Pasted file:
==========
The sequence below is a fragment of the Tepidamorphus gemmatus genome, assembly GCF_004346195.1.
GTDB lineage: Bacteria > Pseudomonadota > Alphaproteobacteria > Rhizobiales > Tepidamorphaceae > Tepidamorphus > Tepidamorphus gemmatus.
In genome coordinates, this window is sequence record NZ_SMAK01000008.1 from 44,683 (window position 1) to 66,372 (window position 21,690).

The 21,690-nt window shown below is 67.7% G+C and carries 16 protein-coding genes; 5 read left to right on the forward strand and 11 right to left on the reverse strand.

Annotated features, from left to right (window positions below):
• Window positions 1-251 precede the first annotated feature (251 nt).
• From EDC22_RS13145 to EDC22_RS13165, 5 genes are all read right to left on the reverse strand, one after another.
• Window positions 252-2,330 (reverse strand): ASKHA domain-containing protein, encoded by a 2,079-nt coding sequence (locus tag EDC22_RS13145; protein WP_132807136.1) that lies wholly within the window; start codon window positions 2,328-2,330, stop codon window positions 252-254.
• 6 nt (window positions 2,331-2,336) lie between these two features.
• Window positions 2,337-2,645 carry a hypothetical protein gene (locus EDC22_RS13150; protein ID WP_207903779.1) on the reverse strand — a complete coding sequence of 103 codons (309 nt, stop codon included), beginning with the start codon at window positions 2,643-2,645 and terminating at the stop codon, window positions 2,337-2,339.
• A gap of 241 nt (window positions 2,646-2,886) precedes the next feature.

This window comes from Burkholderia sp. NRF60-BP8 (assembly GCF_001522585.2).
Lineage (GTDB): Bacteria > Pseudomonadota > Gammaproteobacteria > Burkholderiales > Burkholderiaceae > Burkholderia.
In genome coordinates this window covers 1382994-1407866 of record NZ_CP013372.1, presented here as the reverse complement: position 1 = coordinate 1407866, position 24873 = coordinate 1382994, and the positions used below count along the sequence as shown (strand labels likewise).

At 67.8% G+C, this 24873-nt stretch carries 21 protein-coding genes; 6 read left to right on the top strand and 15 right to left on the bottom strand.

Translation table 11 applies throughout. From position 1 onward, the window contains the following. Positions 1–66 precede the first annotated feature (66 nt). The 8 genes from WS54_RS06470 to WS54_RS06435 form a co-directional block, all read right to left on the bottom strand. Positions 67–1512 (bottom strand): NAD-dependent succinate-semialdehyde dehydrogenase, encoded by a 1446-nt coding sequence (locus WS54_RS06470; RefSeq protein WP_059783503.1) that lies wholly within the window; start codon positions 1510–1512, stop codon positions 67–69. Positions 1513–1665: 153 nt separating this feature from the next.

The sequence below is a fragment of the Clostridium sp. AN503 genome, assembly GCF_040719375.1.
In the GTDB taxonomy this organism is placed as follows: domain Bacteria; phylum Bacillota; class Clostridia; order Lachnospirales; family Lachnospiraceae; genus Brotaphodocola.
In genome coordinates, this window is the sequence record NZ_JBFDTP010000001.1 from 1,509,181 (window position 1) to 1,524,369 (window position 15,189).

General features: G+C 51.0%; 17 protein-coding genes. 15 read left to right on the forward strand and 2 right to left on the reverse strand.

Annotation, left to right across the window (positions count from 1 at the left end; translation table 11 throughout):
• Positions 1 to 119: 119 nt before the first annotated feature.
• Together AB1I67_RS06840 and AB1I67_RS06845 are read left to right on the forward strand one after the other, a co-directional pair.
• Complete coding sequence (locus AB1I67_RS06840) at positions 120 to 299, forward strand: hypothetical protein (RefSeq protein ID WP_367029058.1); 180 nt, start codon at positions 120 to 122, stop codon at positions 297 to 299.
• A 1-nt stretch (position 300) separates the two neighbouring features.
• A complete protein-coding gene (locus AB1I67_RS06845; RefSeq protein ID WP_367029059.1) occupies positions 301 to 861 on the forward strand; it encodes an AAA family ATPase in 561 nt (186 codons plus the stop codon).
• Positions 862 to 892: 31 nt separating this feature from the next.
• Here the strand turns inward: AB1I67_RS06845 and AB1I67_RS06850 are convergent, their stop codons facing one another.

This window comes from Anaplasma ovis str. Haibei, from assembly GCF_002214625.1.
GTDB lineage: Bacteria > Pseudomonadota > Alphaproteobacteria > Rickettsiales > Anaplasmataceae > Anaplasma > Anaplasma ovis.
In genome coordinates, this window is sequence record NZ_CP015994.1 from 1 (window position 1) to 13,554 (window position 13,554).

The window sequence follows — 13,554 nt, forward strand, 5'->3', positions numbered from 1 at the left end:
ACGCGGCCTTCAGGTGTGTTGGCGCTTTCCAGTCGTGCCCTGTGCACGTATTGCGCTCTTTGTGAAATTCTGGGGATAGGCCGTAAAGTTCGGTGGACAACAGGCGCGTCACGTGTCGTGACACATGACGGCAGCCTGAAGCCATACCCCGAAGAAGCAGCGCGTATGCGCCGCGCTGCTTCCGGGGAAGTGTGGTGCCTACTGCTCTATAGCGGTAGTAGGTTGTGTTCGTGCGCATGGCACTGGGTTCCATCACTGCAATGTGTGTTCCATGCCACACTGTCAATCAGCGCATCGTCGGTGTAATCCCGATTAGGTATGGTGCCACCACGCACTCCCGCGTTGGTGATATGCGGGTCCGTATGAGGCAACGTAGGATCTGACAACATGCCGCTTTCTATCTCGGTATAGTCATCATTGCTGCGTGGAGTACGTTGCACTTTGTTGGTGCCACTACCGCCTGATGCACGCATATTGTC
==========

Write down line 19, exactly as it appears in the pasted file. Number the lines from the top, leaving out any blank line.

In genome coordinates, this window is the sequence record NZ_JBFDTP010000001.1 from 1,509,181 (window position 1) to 1,524,369 (window position 15,189).